8. What else do we know about goal scoring, well we know a large number of goals are scored from re-starts and set-pieces and in almost all of those cases primary players brought in to attack during those set-pieces include who? Center-backs. So for a good number of set-pieces the top players who present a great threat to score a goal are usually defenders when that set-piece results in a free kick where the ball can be delivered into the 18 yard box.

  9. But most goals are scored from crosses not set-pieces; roughly about 50% of those crosses come from a take-away in the attacking half of the pitch which means that anybody, even a midfielder, might get on the end of the cross to score a goal. So midfielders can have as much of a direct role in scoring goals as strikers. Does the data support this? More later…

  10. So what next? Well I decided to look at combined scores by defenders, midfielders and strikers for PTFC here’s what it shows for this year; so far.

We have 9 goals scored by our strikers.

We have 9 goals scored by our midfielders.

We have 4 goals scored by our defenders.

  1. So we have 33% more goals scored by our midfielders and defenders than our strikers so one could argue that the two groups that have had the lowest investments by PTFC have provided the greatest value and benefit to our goal scoring capability.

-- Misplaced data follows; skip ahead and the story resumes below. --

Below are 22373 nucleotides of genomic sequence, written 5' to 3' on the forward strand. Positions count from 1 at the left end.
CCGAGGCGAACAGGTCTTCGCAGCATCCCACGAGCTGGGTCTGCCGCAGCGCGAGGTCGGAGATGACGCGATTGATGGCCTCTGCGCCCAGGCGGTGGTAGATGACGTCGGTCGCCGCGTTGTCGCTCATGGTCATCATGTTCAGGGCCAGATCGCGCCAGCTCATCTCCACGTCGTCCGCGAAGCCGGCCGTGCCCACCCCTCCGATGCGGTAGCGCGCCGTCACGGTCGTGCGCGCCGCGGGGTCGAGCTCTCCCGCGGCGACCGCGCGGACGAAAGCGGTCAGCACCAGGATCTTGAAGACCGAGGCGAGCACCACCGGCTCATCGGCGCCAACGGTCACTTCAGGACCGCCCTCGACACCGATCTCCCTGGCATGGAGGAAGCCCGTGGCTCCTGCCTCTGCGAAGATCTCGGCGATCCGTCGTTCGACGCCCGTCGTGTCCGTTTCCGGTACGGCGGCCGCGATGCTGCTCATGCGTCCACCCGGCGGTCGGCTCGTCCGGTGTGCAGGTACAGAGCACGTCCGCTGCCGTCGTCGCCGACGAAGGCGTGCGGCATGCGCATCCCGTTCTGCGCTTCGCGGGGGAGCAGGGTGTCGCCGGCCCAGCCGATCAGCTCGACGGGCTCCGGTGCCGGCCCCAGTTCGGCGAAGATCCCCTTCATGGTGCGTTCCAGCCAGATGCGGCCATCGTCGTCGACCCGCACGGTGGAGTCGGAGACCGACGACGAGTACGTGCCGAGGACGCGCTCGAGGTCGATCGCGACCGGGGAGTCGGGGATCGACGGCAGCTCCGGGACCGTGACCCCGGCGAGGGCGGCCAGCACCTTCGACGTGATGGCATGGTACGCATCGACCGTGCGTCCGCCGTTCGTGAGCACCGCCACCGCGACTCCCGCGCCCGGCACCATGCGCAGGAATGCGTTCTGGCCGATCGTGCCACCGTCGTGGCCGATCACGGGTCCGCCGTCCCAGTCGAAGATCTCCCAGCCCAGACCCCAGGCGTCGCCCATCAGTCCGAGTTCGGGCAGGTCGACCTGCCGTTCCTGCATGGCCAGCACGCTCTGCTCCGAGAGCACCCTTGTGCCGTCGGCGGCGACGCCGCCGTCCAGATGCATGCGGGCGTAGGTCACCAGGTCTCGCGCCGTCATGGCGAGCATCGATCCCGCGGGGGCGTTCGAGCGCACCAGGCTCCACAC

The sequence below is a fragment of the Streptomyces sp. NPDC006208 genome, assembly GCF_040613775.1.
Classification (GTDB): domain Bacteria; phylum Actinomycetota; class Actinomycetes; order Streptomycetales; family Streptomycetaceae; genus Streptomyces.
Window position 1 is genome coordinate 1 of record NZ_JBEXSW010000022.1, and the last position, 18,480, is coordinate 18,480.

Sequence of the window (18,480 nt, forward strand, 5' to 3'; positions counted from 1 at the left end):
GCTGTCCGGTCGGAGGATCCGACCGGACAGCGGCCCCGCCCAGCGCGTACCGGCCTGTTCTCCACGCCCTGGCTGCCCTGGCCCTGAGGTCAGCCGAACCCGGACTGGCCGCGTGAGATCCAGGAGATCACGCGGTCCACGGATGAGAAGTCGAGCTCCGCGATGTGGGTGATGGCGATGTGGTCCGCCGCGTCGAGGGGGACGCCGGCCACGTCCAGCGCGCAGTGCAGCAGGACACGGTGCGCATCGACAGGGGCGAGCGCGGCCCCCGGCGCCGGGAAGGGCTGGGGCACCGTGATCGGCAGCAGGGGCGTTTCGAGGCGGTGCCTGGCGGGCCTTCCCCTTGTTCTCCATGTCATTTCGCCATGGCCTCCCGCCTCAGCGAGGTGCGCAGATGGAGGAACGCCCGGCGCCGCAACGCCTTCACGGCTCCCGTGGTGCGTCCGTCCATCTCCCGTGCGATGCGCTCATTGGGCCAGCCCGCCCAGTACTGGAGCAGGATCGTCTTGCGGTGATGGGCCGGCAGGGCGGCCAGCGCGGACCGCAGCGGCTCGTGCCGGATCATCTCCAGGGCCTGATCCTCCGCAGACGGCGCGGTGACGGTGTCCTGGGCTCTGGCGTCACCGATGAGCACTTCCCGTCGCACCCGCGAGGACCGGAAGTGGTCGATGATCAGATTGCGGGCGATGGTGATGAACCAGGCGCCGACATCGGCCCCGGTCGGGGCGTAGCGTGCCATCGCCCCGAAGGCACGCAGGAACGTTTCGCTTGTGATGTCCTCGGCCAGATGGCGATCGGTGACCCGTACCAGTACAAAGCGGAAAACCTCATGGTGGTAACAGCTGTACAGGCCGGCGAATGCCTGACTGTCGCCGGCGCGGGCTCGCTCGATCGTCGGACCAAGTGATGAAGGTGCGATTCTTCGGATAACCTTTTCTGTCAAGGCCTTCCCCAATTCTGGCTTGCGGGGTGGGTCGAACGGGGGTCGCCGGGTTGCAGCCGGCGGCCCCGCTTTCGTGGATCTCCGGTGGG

2. In considering assists here’s how we pan out on the distribution of assists from our three different categories.

We have 1 assist from our strikers.

We have 14 assists from our midfielders.

We have 4 assists from our defenders.

  1. So again it is our midfielders and defenders who have had the greatest impact on our ability to score a goal.

  2. In considering just this very small data set this year for PTFC I would offer that a compelling case can be made that if this team is going to be more successful in the future it needs to reinvest in its midfield and defense and invest a whole heck of lot less in its strikers. Has anyone else done this? More later…

  3. Finally, let’s quickly look at goals differential. We have a -17 in goal differential. It is reasonable to assume that the lack of budgetary investment in defenders directly relates to our high goal differential? More later…

Now for my “more later”:

  1. Let’s start with the bottom teams first. Chivas, Dallas, and Colorado. Both Dallas and Chivas have the same investment strategy as PTFC and if not for that 5-0 win against PTFC earlier this year the goal differential for Dallas would be -7 while the goal differential for Chivas is -11. It would appear that the performance of Dallas and Chivas is just about the same as PTFC. It also appears reasonable that there goal differential and lower investment in defenders follows the pattern of PTFC.

  2. And when you look at the standings and results it would appear that the same budgetary investments by Chivas, Dallas and PTFC have all resulted in the same overall end-state; bottom of the conference performance.